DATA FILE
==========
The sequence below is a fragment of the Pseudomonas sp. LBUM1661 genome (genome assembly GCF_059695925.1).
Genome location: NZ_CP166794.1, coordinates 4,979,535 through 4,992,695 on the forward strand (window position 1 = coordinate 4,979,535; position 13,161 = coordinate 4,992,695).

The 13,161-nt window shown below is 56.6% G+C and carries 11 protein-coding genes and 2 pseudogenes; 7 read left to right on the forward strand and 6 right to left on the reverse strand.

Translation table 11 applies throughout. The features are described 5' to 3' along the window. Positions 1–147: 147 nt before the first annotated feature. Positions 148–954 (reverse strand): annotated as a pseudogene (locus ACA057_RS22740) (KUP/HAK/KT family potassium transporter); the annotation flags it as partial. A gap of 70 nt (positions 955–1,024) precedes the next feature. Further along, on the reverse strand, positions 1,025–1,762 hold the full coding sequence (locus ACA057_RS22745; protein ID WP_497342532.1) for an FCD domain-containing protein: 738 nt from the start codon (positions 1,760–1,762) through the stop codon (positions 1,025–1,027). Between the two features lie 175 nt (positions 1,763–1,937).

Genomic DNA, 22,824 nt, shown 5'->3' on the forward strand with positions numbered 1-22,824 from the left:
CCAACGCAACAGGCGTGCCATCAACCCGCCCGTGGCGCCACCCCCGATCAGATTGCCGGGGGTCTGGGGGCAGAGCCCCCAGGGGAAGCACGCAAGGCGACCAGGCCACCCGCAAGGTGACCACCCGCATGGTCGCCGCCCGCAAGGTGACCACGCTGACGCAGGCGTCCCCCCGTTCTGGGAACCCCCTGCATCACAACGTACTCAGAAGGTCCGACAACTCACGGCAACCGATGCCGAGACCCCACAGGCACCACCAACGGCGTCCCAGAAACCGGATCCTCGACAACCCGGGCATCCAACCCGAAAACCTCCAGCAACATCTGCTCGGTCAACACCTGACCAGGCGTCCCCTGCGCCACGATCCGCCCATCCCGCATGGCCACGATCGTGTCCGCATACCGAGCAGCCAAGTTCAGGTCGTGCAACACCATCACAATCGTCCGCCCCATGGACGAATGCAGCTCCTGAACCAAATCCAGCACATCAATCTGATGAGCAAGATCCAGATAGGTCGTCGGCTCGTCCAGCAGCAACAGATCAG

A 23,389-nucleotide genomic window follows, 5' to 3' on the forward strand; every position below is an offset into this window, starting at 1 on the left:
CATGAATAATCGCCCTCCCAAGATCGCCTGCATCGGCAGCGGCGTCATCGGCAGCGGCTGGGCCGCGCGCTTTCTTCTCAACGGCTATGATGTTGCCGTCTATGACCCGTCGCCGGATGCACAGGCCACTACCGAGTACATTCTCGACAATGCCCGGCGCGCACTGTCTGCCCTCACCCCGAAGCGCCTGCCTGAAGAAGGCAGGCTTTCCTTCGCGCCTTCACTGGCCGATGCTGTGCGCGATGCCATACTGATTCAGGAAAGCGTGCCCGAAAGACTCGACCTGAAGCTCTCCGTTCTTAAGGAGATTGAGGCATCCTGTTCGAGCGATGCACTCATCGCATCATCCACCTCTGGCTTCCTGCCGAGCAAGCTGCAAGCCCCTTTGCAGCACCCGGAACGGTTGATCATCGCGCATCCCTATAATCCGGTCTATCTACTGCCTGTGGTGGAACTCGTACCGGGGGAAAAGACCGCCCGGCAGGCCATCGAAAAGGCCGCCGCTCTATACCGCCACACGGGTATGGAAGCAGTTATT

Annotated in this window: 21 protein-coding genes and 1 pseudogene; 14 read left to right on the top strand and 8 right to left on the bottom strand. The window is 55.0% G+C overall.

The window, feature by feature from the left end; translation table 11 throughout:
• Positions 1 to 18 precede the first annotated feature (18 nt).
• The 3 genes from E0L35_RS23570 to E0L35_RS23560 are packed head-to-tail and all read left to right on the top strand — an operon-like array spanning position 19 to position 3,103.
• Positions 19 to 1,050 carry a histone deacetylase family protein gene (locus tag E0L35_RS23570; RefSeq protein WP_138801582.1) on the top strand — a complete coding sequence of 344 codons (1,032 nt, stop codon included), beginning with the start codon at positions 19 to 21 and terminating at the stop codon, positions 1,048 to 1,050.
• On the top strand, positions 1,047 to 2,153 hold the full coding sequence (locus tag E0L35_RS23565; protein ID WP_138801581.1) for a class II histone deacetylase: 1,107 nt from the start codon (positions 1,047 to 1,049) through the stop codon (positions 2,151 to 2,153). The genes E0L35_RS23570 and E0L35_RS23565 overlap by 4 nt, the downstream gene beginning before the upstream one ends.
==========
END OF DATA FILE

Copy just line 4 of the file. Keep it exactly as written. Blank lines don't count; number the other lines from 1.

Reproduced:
Translation table 11 applies throughout. The features are described 5' to 3' along the window. Positions 1–147: 147 nt before the first annotated feature. Positions 148–954 (reverse strand): annotated as a pseudogene (locus ACA057_RS22740) (KUP/HAK/KT family potassium transporter); the annotation flags it as partial. A gap of 70 nt (positions 955–1,024) precedes the next feature. Further along, on the reverse strand, positions 1,025–1,762 hold the full coding sequence (locus ACA057_RS22745; protein ID WP_497342532.1) for an FCD domain-containing protein: 738 nt from the start codon (positions 1,760–1,762) through the stop codon (positions 1,025–1,027). Between the two features lie 175 nt (positions 1,763–1,937).